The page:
We have now prepared the necessary files (odbc.ini, db2cli.ini, and setdbparms.txt). Let’s now apply them to the Kubernetes environment such that they can be referenced later during the deployment of our integration flow. 

We do this by creating ‘configurations’ (discussed in more detail later) containing the relevant files, just as we have done in previous examples such as the definition of a queue manager in Moving an App Connect Flow Using MQ onto Containers. 

We demonstrate the creation of these configurations using the command line to demonstrate that they could be included in an automated build pipeline. However, in each case we will also refer to the instructions for applying them via the user interface too.

Create the Fixed Data Source Properties Using an odbc.ini Configuration Type

It is possible to create the odbc.ini configuration type via the IBM App Connect dashboard, which is well-documented already. We will instead create it via a command line as you might in an automated pipeline. 

Pipe the odbc.ini file into base64 to get a base64 encoded version of the file. For example: 

$ cat odbc.ini | base64

Next we need to create an ‘odbc.ini’ configuration definition. Create a file (‘odbcini.yaml’) with the following contents, taking the base64 output and update the following file in the data sections.

kind: Configuration
  name: db2-odbcini
  namespace: mynamespace
  type: odbc
  description: Configuration for Db2 
  data: <InsertDataHere>

Paste the output from the base64 encoding in place of <InsertDataHere>.

Deploy the configuration using:

$ oc apply -f odbcini.yaml

Create the Data Source Location Properties Using a Generic Configuration Type

Since db2cli.ini is unique to DB2, it doesn’t fit under any of the standard configuration types, so we instead load it up as a ‘generic’ configuration type. Generic types require an extra step as they are always supplied as zip files.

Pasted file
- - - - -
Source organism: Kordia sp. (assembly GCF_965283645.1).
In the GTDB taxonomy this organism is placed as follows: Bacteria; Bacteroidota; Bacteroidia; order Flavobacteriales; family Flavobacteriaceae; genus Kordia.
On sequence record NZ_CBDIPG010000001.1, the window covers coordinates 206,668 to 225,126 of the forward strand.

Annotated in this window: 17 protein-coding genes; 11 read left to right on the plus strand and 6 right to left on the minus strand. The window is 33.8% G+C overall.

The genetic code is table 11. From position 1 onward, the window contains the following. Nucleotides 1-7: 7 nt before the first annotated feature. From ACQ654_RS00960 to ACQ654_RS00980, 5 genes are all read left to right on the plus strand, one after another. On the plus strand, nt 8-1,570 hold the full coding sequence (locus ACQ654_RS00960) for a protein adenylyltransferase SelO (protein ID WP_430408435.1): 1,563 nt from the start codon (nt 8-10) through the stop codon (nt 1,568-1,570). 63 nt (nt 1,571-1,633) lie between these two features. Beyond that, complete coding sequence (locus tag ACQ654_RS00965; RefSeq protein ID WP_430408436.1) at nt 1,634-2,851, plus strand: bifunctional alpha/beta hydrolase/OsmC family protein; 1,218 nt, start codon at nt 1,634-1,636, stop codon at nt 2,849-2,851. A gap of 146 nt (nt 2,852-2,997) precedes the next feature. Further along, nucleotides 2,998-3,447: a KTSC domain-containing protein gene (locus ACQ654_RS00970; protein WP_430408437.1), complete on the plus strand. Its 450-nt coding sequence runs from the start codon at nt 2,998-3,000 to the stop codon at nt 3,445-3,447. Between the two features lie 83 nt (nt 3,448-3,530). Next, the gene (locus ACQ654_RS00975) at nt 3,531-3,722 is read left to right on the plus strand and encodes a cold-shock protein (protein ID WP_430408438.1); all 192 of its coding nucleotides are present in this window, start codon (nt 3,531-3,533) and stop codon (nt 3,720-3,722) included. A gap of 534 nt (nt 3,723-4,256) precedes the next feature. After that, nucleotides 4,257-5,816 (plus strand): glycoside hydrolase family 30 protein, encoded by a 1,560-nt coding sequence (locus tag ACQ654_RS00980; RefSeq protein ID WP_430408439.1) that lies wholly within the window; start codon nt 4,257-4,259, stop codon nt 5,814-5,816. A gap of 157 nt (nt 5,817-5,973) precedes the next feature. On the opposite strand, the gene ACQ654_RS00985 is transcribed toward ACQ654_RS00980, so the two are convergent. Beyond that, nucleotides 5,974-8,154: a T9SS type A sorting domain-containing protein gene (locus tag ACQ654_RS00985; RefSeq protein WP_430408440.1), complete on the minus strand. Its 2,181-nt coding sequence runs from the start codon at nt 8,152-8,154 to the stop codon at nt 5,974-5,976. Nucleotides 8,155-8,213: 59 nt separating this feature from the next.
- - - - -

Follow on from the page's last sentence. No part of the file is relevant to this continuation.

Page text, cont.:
It is possible to create the generic configuration type via the IBM App Connect dashboard, which is well-documented already. We will instead create it via a command line as you might in an automated pipeline. 

Zip up ‘db2cli.ini’ into a file called ‘’.

$ zip db2cli.ini >

Pipe the zip file into base64 to get a base64 encoded version of the file, i.e.:

$ cat | base64

Next we need to create a ‘generic‘ configuration definition. Create a file called ‘generic.yaml’ with the following contents:

kind: Configuration
  namespace: mynamespace
  type: generic  
  description: Files for configuring Db2
  data: <InsertDataHere>

Paste the output from the base64 encoding in place of <InsertDataHere>.

Deploy the configuration using:

$ oc apply -f generic.yaml

Create the Data Source Credentials Using the Setdbparms Configuration Type

Credentials have a specific configuration type called ‘setdbparms’. They are treated differently to other configurations because they contain more sensitive data (passwords). Currently they are stored in Kubernetes ‘secrets’, but that’s all handled invisibly for you by the Operator.

It is possible to create the setdbparms configuration type via the IBM App Connect dashboard, which is well-documented already. We will instead create it via a command line as you might in an automated pipeline. 

Pipe setdbparms.txt file into base64 to get a base64 encoded version of the file, i.e.: 

$ cat setdbparms.txt | base64

Next we need to create a ‘setdbparms‘ configuration definition. Create a file (‘setdbparms.yaml’) with the following contents.:

kind: Configuration
  name: db2-credentials